The basic argument of this work is straightforward: Jewish history, as represented in western Biblical scholarship, is a Christian invention. Or rather, it is what I will call a Christian sacralizing history. I will explain what I mean by the term “Christian” below. By “sacralizing history” I mean any representation of the past that serves as the foundational narrative for identity in the present. By Christian sacralizing history I mean a history that serves as the foundational narrative for Christians in the present. Thus, I argue that what is taught as Jewish history in most western university courses, is in fact a Christian past that serves the needs of a Christian present. I presume of course, and I will argue throughout this work, that Christians possess the power to represent the Jewish past as Christian sacralizing history. This Christian sacralizing history has a number of distinctive features, among which is the assertion of a rupture that separates and contrasts, respectively, an Abrahamic covenant with a Mosaic Law, Hebrews with Jews, and ancient Israel with later Judaism. The point of rupture is variously postulated as the Babylonian Exile, the Hellenistic period, or the time of Jesus, depending on the views of the particular writer. In each case, however, the rupture is the point at which the Abrahamic-Hebraic-Israel ends, and the Mosaic-Jewish-Judaism begins.
Integral to this narrative of rupture is the representation of the Mosaic, Jewish “Judaism” as a religion or society of “contradictory combinations,” the most characteristic of which are universalism versus particularism, prophecy versus law, and freedom versus constraint. Moreover, these contradictory combinations are set within a broader typology where the Abrahamic-Hebraic Israel — along with Hellenism and Christianity — stands to Judaism as the universal, prophetic, and free to the particular, legal and constraining. This in turn is placed within a scheme of progress where the contradictory elements in Judaism grow in intensity until they are resolved through, and in, Jesus and early Christianity. The now separate universal, prophetic and free elements serve as the foundational essence of Christianity, while the particularistic, legalistic constraining elements become the foundational essence of the post-Jesus Judaism. This schema, which many might recognize as characteristic only of 19th century scholarship, is alive and well in current scholarship.
James Pasto. Who Owns the Jewish Past? Judaism, Judaisms, and the Writing of Jewish History. PhD Dissertation, Cornell University, 1999. Page 1, first two paragraphs of the Introduction.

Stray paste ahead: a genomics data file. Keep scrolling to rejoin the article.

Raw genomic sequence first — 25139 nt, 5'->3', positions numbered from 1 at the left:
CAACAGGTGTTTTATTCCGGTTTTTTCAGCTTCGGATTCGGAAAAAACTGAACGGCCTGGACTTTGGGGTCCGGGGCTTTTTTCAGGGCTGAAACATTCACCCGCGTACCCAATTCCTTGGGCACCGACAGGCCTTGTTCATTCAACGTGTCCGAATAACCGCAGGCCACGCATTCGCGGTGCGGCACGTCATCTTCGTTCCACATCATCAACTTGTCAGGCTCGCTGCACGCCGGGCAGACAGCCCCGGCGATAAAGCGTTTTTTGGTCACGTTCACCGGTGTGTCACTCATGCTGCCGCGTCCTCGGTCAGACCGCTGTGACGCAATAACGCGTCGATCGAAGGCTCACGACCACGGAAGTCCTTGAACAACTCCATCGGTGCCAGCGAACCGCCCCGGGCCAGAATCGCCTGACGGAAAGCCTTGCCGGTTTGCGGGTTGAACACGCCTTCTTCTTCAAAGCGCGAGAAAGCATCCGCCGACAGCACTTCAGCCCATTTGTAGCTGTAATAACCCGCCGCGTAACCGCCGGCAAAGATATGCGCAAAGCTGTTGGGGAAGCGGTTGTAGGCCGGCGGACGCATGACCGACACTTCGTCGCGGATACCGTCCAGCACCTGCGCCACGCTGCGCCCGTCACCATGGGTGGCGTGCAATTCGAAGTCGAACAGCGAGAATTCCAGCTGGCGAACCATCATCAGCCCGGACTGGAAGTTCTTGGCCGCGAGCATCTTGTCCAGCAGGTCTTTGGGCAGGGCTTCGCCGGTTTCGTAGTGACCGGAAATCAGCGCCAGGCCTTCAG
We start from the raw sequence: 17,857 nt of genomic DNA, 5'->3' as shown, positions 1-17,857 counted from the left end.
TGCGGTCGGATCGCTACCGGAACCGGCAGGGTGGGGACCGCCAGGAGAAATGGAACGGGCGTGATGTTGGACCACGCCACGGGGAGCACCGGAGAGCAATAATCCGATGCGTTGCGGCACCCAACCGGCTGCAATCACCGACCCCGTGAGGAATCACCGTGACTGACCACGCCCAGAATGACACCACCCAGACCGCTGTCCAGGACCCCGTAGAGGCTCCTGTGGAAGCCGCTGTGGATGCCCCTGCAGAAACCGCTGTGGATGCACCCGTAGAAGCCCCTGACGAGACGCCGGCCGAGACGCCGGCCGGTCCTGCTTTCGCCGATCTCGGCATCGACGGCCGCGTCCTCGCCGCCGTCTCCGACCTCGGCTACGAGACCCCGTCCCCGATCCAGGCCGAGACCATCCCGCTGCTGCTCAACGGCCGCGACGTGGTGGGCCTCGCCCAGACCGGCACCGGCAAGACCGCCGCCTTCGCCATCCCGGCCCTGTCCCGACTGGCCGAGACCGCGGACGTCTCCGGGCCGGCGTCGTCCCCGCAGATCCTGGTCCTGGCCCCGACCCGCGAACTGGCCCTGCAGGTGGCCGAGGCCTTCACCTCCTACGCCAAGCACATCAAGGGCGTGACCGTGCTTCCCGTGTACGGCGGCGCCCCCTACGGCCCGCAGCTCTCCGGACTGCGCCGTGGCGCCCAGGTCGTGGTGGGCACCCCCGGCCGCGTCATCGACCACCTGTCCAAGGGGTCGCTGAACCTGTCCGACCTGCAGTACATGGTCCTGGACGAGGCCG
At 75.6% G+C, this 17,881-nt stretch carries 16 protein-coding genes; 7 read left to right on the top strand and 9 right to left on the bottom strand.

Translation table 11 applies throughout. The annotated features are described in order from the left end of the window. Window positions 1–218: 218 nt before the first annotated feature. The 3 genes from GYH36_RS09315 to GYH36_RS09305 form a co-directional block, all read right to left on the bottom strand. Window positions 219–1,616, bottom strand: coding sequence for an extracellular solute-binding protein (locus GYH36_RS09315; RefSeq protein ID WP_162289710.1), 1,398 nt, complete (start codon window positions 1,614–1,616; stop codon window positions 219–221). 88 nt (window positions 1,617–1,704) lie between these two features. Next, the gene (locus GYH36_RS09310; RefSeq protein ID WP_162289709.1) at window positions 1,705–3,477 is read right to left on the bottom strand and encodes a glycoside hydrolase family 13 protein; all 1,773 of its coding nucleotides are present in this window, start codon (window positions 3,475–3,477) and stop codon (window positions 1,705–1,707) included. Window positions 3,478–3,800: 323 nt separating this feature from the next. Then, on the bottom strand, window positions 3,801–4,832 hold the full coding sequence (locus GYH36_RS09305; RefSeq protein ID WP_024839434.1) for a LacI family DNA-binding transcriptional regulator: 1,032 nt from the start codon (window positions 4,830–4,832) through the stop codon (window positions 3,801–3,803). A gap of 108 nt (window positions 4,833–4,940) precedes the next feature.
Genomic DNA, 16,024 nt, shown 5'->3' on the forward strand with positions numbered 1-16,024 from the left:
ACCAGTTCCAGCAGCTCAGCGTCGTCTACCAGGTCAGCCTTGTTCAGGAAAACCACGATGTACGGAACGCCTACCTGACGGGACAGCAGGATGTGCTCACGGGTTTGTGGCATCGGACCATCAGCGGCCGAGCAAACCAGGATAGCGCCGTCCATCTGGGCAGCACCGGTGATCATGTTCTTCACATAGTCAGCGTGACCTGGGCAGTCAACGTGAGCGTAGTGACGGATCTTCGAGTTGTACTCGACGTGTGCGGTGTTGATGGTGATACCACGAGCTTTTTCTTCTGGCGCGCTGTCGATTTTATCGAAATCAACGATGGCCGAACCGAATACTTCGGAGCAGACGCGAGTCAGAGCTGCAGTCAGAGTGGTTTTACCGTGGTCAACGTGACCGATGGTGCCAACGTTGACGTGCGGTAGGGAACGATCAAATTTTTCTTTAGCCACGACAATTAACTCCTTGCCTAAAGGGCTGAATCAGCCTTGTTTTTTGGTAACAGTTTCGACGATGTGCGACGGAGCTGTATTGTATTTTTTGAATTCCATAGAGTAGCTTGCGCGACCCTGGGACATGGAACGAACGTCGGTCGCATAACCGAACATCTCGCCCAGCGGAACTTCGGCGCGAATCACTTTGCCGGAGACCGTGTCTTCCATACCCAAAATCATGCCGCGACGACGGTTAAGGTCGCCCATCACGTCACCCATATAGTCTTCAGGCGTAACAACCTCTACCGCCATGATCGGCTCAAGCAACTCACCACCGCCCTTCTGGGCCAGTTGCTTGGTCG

I saw this dissertation mentioned in several of the footnotes of Anders Gerdmar, Roots of Theological Anti-Semitism: German Biblical Interpretation and the Jews, from Herder and Semler to Kittel and Bultmann, and the notes were intriguing enough that I purchased it from UMI. I am not disappointed, in reading the Introduction. It dovetails perfectly with the Gerdmar work. One of the benefits of Pasto (two volumes totally almost 700 pages) is a full chapter on Wellhausen, which will undoubtedly be fascinating. In fact, Gerdmar recommends Pasto’s coverage of Wellhausen:
Other scholars could have been included, such as Julius Wellhausen and Emil Schürer, but for the sake of limiting what is already a large book, for Wellhausen I refer [the reader] to James Pasto’s substantial study from 1999, in which Wellhausen is closely related to de Wette. (p. 14)
Pasto’s chapter on Wellhausen comprises 110 pages, much more coverage than Gerdmar could’ve included, and undoubtedly in delicious detail (I refuse to cheat and take a peek, because I know that I’ll end up reading the whole chapter then and there). I look forward to reading it.
In this dissertation by Pasto, the Gerdmar Roots of Theological Anti-Semitism book, Carla Sulzbach’s 1996 dissertation David Zvi Hoffmann’s Die Wichtigsten Instanzen gegen die Graf-Wellhausensche Hypothese (“The main arguments against the Graf-Wellhausen hypothesis”) (available here), and several articles, for example those by James McNutt [“Adolf Schlatter and the Jews,” German Studies Review 26.2 (May 2003), 353-370] and Maurice Casey [“Some Anti-Semitic Assumptions in the ‘Theological Dictionary of the New Testament,” Novum Testamentum 41.3 (Jul 1999), 280-291], all combine to paint a particular picture of the generally tendentious nature of the approch of modern Biblical criticism toward the Hebrew Bible (even/especially in its Christian incarnation as the Old Testament) and the history of Israel. It’s going to be an interesting summer for me, reading-wise. I’ll be sure to keep posting on the subject.